OxyContin Addiction

Abuse of the prescription painkiller Oxycontin is a major problem in many areas of the United States, including Illinois. In part due to the influx of gang activity in Chicago in recent years, powerful prescription drugs like oxycontin and vicodin are now widely available throughout the entire state. The Drug Enforcement Administration, also known as the DEA, reports that oxycontin, and other oxycodone products, are currently one of the most abused pharmaceuticals in the country. Law enforcement officials report that many heroin abusers are now turning to oxycontin because the pharmaceutical effects are basically the same. Conversely, many oxycontin abusers who have never used hard drugs are now turning to lower priced heroin when oxycontin isn’t available, or when their insurance runs out.

OxyContin Addiction and Abuse

OxyContin is the brand name for oxycodone hydrochloride, and is used to treat mild to severe pain. OxyContin has been universally praised for its long lasting pain relieving qualities, and is primarily used for patients with chronic or debilitating pain, as well as cancer patients. Thousands of oxycontin prescriptions are handed out every year and many people benefit tremendously from this drug.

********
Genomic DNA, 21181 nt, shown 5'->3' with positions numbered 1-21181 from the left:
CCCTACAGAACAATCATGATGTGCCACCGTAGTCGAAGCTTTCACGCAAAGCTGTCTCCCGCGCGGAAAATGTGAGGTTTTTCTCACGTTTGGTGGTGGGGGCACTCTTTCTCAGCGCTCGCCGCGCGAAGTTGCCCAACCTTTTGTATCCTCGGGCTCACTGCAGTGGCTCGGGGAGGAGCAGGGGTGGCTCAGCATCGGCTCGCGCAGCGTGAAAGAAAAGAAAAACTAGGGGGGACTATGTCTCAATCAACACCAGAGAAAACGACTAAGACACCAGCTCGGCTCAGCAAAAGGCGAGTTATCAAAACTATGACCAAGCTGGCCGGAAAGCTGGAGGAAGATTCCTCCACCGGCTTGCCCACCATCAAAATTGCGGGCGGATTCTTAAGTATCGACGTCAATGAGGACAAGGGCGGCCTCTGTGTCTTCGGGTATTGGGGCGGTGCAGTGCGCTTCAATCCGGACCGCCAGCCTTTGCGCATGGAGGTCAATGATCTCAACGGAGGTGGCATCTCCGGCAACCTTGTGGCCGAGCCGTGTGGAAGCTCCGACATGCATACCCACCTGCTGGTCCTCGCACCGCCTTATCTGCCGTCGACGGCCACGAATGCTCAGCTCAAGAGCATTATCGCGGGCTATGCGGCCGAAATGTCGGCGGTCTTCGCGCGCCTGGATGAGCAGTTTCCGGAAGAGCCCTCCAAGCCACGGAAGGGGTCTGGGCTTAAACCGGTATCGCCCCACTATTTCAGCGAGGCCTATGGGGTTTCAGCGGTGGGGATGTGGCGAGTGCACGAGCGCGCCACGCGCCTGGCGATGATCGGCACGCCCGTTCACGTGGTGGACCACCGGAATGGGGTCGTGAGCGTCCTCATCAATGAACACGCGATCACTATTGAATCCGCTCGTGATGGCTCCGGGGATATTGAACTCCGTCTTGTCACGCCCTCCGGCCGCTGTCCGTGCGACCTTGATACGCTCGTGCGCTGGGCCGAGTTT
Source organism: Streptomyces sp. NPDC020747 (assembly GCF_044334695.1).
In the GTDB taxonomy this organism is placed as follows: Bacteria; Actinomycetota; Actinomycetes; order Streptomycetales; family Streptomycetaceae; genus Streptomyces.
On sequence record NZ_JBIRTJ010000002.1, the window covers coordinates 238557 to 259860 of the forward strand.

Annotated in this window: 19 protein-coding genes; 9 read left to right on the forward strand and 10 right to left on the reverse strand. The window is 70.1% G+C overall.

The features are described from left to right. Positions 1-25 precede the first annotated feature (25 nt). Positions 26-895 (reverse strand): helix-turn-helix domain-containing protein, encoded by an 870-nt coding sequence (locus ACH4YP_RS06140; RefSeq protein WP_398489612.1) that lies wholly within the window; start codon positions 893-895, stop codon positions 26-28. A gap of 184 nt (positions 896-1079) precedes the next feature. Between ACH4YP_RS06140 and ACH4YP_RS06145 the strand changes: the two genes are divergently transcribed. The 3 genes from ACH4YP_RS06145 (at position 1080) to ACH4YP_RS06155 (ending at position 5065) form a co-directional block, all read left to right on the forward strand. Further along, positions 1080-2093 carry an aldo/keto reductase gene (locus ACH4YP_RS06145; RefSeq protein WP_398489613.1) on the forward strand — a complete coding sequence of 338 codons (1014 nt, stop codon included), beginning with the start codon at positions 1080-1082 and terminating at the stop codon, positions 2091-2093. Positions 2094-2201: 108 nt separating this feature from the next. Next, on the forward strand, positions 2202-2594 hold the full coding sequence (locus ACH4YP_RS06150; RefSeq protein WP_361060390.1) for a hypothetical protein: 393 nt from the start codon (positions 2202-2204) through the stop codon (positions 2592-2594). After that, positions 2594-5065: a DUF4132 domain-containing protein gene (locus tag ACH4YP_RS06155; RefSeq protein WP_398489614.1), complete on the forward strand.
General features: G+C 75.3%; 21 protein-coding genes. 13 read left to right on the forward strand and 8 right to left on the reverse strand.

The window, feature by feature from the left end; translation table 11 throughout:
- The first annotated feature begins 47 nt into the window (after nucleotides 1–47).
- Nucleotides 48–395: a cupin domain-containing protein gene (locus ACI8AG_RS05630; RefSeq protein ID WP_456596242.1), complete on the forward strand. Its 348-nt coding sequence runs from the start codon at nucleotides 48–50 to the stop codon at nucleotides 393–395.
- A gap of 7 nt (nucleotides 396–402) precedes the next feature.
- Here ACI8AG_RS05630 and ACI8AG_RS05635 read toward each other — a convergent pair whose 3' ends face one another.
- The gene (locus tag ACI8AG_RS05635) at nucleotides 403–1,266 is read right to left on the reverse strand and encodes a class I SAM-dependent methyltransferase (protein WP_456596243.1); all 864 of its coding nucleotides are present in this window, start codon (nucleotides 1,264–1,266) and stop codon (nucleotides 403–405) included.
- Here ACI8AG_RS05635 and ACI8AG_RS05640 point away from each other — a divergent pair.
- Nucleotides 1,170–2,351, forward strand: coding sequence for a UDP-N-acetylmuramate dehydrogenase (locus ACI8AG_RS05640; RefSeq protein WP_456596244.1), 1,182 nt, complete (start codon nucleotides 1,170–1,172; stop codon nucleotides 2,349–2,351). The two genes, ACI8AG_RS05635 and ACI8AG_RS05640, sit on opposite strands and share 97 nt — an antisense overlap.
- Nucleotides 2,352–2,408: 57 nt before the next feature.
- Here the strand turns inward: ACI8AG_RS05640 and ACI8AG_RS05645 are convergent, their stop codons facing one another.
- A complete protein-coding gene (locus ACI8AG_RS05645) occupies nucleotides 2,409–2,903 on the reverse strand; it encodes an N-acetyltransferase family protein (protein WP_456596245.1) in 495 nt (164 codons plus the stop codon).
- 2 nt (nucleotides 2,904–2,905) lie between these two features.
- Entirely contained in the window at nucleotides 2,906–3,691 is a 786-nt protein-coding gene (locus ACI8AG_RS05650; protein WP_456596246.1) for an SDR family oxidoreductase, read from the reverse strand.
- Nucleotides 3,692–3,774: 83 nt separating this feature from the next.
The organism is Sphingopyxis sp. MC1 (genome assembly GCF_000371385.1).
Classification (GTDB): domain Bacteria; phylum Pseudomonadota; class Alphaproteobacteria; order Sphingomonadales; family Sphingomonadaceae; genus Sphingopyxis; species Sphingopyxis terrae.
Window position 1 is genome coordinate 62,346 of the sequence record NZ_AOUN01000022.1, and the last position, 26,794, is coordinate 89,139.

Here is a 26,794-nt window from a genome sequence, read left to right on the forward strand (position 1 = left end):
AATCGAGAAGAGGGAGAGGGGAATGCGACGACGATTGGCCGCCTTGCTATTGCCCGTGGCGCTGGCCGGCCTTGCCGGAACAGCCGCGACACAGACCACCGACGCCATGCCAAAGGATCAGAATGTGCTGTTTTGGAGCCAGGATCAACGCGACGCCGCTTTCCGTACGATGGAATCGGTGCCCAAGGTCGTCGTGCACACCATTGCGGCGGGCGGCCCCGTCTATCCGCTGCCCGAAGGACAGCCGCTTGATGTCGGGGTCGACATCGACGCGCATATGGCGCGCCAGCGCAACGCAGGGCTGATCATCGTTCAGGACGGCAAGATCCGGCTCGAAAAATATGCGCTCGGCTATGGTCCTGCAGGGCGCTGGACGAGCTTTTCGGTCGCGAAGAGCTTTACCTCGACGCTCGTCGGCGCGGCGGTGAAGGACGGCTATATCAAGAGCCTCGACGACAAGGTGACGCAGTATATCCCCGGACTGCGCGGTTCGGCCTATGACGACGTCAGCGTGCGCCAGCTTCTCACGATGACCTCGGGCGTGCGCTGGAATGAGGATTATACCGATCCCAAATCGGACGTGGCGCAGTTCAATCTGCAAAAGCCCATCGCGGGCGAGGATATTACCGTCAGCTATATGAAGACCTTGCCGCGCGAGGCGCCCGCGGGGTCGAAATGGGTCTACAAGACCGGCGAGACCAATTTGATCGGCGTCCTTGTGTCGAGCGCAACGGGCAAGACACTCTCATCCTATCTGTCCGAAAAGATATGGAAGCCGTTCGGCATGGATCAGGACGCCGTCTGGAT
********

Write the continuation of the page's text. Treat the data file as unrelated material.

However, the main problem with oxycontin is that the manufacturers of the drug were not clear with patients and doctors about oxycontin addiction and dependency. While oxycontin is formulated with a 12 hour time release mechanism, this can be easily disabled by crushing, chewing, or dissolving the pill into liquid form and then snorting, eating or injecting the drug. When this time-release structure is bypassed, the user will experience a powerful, instantaneous high that is similar to heroin. However, because oxycontin was never intended to be used like this, injecting or snorting the drug can be very dangerous and has led to thousands of overdose deaths.

OxyContin Dependency

OxyContin AddictionOxycontin works the same as other opioids by blocking pain messengers to the central nervous system and the brain. This happens by increasing dopamine levels in the brain which causes elevated levels of happiness and euphoria. However, as the body starts to get used to this influx of dopamine in the system it starts to become dependent on it, and can no longer produce it naturally the way it once did. This can often lead to powerful and painful withdrawal symptoms.

These withdrawal symptoms can even be so severe that many times people will keep using the drug just to avoid them altogether. When withdrawal symptoms have become too much to bear there are various withdrawal pain medications that can work to relieve these symptoms. One of the most popular of these pain medications is called Suboxone. Suboxone can only be obtained through a prescription from a licensed medical professional and is only one step in a comprehensive treatment plan.

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